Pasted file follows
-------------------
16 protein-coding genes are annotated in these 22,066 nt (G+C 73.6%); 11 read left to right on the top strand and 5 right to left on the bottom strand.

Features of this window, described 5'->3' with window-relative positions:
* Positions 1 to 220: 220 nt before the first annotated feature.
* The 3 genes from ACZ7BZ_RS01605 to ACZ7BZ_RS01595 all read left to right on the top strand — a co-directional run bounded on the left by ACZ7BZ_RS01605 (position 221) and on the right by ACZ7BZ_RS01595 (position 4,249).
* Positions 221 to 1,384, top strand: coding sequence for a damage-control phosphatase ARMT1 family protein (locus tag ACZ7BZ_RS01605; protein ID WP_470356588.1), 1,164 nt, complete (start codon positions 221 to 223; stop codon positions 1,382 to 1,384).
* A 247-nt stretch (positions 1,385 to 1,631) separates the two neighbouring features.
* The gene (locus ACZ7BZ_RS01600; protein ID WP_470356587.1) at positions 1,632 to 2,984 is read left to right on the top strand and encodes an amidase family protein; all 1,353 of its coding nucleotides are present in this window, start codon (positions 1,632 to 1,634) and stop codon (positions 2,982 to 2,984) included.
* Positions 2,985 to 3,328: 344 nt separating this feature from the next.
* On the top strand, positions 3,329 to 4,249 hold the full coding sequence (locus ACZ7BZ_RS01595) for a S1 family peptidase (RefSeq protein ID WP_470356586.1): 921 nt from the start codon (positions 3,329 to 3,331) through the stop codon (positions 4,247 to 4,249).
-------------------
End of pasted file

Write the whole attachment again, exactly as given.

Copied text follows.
16 protein-coding genes are annotated in these 22,066 nt (G+C 73.6%); 11 read left to right on the top strand and 5 right to left on the bottom strand.

Features of this window, described 5'->3' with window-relative positions:
* Positions 1 to 220: 220 nt before the first annotated feature.
* The 3 genes from ACZ7BZ_RS01605 to ACZ7BZ_RS01595 all read left to right on the top strand — a co-directional run bounded on the left by ACZ7BZ_RS01605 (position 221) and on the right by ACZ7BZ_RS01595 (position 4,249).
* Positions 221 to 1,384, top strand: coding sequence for a damage-control phosphatase ARMT1 family protein (locus tag ACZ7BZ_RS01605; protein ID WP_470356588.1), 1,164 nt, complete (start codon positions 221 to 223; stop codon positions 1,382 to 1,384).
* A 247-nt stretch (positions 1,385 to 1,631) separates the two neighbouring features.
* The gene (locus ACZ7BZ_RS01600; protein ID WP_470356587.1) at positions 1,632 to 2,984 is read left to right on the top strand and encodes an amidase family protein; all 1,353 of its coding nucleotides are present in this window, start codon (positions 1,632 to 1,634) and stop codon (positions 2,982 to 2,984) included.
* Positions 2,985 to 3,328: 344 nt separating this feature from the next.
* On the top strand, positions 3,329 to 4,249 hold the full coding sequence (locus ACZ7BZ_RS01595) for a S1 family peptidase (RefSeq protein ID WP_470356586.1): 921 nt from the start codon (positions 3,329 to 3,331) through the stop codon (positions 4,247 to 4,249).